“Prelude in E-minor” is not Chopin’s, but a composition by Childs that returns to impressionism, with the harp prominent and specific references to Ravel. “A Man Chasing the Horizon” is full of vigor, with Childs bluesy in a section that highlights interaction among him, Sanchez and Colley before the strings and Sheppard enrich the ensemble and raise the intensity. Childs takes full advantage of the harmonic possibilities implicit in the familiar melody of Fauré’s “Pavane.” There is magic in his voicings around the French horn in the piece’s final ensemble. The 16th-note pitter-patter of “Raindrop Patterns” is the purest programmatic expression in the album. In this instance, even not knowing the title, listeners might think of rainfall or, during Sheppard’s impassioned soprano saxophone solo, a storm. “The Red Wheelbarrow” features reflective guitar by Koonse, who shines throughout the CD, as, indeed, do all of the musicians.
The publicity material sent with the album goes to pains to present this music as a successor of the third stream and fusion movements of the second half of the last century. If that marketing approach persuades people to listen to it, there is no harm done. If it drives away listeners put off by those labels, that’s a shame. Childs’ work needs no label. Of the two categories of music defined by Duke Ellington, this falls gloriously in the first: good.
Until this album materialized, I was not aware that Childs had made a Volume 1 of Jazz Chamber Music. It is called Lyric. I look forward to hearing it.

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Comments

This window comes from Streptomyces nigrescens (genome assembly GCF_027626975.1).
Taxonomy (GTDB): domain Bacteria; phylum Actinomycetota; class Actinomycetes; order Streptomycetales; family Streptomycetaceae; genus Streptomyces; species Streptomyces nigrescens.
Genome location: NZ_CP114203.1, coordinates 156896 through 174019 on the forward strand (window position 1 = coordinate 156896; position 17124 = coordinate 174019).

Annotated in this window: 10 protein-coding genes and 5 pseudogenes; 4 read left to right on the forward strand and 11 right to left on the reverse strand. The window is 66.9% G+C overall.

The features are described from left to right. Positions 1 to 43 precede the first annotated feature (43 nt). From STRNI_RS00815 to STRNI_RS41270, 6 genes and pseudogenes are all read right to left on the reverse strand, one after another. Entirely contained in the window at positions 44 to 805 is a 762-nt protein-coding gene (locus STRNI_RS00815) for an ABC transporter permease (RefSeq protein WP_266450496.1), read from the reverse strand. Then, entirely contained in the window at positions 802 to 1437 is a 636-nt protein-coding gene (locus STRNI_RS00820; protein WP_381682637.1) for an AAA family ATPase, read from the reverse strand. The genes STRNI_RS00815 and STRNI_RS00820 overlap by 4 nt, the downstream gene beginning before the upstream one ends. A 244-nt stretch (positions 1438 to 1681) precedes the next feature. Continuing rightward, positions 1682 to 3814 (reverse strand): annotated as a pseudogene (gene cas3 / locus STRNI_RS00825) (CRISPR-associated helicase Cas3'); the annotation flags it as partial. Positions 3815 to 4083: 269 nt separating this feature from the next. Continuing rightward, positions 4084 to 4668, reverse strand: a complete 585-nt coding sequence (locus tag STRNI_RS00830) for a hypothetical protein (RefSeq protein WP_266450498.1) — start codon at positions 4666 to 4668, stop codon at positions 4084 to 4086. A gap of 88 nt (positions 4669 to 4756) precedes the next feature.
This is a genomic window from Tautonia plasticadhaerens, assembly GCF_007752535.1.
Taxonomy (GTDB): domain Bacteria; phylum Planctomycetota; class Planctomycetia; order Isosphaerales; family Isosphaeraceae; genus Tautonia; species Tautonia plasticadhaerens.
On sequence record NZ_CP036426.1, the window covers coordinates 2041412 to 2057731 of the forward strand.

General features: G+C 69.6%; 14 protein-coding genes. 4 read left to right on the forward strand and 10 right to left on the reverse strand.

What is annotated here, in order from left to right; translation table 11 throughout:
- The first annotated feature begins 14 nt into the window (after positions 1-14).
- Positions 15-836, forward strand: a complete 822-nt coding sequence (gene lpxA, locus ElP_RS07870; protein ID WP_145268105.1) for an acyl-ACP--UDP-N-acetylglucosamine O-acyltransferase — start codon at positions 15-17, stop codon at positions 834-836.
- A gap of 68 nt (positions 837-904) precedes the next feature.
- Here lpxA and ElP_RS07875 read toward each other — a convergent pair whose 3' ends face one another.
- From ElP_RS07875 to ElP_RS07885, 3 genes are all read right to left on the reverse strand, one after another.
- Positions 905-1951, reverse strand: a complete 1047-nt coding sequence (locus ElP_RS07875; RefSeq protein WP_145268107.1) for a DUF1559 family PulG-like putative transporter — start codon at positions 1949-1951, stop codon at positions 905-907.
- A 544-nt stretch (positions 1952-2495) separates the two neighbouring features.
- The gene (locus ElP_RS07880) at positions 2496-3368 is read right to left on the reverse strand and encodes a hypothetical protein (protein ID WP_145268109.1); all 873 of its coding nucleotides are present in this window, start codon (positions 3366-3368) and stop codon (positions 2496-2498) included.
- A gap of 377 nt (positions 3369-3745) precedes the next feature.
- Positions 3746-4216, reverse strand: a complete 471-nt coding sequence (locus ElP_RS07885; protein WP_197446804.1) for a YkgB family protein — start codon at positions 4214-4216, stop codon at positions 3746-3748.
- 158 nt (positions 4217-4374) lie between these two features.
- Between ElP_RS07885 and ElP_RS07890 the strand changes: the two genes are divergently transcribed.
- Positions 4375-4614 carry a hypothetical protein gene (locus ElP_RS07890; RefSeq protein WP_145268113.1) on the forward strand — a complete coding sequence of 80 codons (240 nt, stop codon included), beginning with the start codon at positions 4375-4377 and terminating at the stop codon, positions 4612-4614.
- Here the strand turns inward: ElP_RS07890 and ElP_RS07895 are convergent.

1. says

    Slight error in date regarding the Artie Shaw performance: It happened in 1936, and it was documented:
    “Thus, in one album, we have both the beginning and the end of Mr. Shaw’s career as a leader. In 1936, Mr. Shaw was a busy and successful studio musician, playing as a sideman for radio and recordings, when Joe Helbock, the owner of the Onyx, a hangout for jazz musicians on 52d Street, had the then novel idea of putting on a swing concert at the Imperial Theater. Mr. Shaw, asked to join in a program that included Glen Gray’s Casa Loma Orchestra and Bob Crosby’s big band as well as small combos with Bunny Berrigan (sic!), Joe Bushkin and the guitarist Carl Kress, put together a seven-piece group – a string quartet with drums, guitar and his own clarinet – for which he wrote a single piece, ”Interlude in B-flat.” It was the hit of the concert and, as a consequence, within four months Mr. Shaw was leading his first big band at the Hotel Lexington – a swing band built around a swing quartet.
    Today ”Interlude in B-flat” is little more than a curiosity – the cushion of strings under a jazz horn has become commonplace during the ensuing 50 years. But even so, the distinctive sound of Mr. Shaw’s light, glancing clarinet lines, later to be heard flowing warmly through the setting of a big band or cutting through the sharper edges of his Gramercy Five, creates an unusual conjunction with even the limited use of strings that he tried in 1936.”
    http://www.nytimes.com/1984/10/28/arts/artie-shaw-rarities-come-to-light.html
    I have it on that very LP-album by “Book of the Month”, reviewed here in 1984.